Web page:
There are so many days as of late where I wish I could throw everything to the wind and love mercy, doing justice in the process, all while walking humbly before my God. And I am convinced that along the way I would encounter, just like Elijah of old, all the others who have heard the Lord’s calling to the hard things and stepped up.

I want to be on the front lines of IJM or Living Water. I want to get my hands dirty, and rub shoulders with the people God loves, and who love Him, through the process.

But right now, the hard things boil down to being a light where I’m at; to being a good husband, and a gracious dad. Sometimes, I need to be reminded of that. Still, I look for those souls who enkindle the same spark in me that I hope I spark in others: seek God, and obey Him.

Who keeps a dead horse?

I know we shouldn’t beat a dead horse, but what do we do when something is still very much alive and bears repeating? Is that the equivalent of beating a living horse? I hope not. That would make me feel awful.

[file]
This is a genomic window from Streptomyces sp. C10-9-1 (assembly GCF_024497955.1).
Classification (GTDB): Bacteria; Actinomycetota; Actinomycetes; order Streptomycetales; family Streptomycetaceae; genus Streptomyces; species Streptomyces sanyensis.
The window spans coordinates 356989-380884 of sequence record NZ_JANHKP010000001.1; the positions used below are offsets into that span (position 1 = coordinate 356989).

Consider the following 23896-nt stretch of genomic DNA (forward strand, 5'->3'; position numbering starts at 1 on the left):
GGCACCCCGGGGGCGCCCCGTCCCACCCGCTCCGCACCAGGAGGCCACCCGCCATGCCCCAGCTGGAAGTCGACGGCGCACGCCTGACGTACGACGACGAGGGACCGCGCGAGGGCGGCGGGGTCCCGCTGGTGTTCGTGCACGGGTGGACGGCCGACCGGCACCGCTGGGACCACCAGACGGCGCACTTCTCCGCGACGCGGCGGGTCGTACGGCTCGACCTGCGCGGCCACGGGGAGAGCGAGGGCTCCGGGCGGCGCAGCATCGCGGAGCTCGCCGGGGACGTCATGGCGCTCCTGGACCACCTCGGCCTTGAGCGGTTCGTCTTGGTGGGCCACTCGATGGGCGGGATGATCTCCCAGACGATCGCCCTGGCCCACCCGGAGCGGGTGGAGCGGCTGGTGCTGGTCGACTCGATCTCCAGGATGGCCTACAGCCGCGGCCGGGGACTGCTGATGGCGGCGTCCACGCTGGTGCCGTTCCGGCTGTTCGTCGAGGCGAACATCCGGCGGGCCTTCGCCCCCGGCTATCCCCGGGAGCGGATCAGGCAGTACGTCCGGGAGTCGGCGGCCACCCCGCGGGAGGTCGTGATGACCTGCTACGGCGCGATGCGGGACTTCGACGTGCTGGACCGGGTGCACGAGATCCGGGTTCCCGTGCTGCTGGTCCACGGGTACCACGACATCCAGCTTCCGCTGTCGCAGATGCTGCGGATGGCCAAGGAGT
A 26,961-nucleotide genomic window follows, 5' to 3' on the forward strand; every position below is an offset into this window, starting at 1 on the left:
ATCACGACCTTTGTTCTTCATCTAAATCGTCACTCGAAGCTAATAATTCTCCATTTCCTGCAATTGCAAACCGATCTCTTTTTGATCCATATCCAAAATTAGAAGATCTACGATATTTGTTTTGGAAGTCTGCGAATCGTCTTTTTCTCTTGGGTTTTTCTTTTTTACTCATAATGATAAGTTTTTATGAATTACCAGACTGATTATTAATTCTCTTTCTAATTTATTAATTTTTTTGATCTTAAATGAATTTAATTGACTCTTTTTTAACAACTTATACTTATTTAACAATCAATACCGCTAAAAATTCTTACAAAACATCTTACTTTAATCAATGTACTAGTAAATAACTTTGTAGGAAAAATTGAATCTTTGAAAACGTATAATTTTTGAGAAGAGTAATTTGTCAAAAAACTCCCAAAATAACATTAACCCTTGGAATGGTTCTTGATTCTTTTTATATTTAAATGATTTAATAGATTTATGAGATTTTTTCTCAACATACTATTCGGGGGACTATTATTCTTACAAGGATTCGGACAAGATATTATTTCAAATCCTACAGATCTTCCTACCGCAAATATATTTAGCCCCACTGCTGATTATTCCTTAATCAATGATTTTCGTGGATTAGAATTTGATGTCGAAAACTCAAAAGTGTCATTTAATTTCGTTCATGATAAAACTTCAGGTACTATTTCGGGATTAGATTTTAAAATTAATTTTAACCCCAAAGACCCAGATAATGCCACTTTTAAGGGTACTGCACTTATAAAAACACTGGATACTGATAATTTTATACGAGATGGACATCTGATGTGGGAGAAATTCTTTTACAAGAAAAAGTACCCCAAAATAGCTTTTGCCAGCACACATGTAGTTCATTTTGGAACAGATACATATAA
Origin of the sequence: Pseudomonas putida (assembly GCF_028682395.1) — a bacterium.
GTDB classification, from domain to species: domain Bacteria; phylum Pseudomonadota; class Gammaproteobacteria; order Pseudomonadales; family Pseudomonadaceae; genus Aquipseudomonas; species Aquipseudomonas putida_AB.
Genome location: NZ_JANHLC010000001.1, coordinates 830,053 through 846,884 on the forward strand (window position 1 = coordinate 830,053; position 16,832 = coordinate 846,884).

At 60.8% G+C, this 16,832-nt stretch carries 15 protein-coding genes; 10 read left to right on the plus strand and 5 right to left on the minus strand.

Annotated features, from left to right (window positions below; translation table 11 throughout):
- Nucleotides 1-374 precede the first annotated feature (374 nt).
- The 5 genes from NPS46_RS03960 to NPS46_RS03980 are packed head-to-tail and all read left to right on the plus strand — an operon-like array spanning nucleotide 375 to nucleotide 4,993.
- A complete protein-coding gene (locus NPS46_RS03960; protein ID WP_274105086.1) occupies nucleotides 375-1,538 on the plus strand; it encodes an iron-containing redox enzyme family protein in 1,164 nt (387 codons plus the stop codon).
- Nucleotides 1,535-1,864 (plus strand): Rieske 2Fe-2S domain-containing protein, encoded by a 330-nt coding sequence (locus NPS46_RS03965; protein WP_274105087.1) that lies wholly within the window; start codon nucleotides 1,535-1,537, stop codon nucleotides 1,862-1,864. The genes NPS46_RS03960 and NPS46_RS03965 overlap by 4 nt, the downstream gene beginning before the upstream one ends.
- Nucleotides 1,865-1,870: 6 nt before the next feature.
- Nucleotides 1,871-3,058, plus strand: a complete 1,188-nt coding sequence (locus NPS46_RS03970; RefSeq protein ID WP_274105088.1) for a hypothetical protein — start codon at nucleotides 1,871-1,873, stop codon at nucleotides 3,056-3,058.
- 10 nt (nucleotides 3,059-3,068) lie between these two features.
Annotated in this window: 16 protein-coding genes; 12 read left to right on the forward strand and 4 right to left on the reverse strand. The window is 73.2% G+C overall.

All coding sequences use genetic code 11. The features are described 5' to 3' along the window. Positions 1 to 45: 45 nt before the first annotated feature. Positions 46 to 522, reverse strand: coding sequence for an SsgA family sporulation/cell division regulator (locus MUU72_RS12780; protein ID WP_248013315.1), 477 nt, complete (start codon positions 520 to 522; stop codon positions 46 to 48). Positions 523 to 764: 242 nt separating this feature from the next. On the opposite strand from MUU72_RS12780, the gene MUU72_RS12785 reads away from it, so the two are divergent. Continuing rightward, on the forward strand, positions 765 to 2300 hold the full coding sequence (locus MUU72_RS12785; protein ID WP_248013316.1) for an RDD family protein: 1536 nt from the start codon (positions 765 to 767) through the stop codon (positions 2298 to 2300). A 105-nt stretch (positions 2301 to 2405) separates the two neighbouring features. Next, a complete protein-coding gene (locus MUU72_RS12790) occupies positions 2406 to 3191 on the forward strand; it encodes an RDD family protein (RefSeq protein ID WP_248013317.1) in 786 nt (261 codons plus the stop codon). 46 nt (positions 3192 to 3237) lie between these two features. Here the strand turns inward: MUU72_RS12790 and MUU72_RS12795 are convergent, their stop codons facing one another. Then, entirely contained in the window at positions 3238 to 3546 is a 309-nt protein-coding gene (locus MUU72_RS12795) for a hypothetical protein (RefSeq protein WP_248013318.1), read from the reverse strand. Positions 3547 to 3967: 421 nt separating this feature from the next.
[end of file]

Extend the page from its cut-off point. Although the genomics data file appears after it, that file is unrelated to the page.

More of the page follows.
Regardless, I want to bring up something I’ve mentioned before: God’s kingdom. Working at a inter-denominational Christian school, I hear all kinds of ideas. And being in my position, as a Church History and American Literature teacher, I try not to force my own ideas on the students. Sometimes, its unavoidable (and I realize a million other teachers just went, “shame on you!”). But it’s true. No one is a blank slate, but some people are definitely like silly putty. They take a shallow impression of whatever someone gives them (thoughts, words, talents, etc.) and it only sticks until the next thing.

With all that being said, I avoid talking about God’s kingdom, as I understand it. Which is hard when studying the first four centuries of Christianity since they were so resurrection minded. But still, somehow I made it through without trying to create mini-Hadleys. I imagine that was by the grace of God, since I’ve never been known to hold my tongue on something I feel strongly about.

I bring it up because, in some ways, I feel like my students are the less for it. If only they could see God’s kingdom the way I have come to see it. After all, I had to have someone show me another way of looking at it. Don’t they need the same thing?

N.T. Wright explains it like this: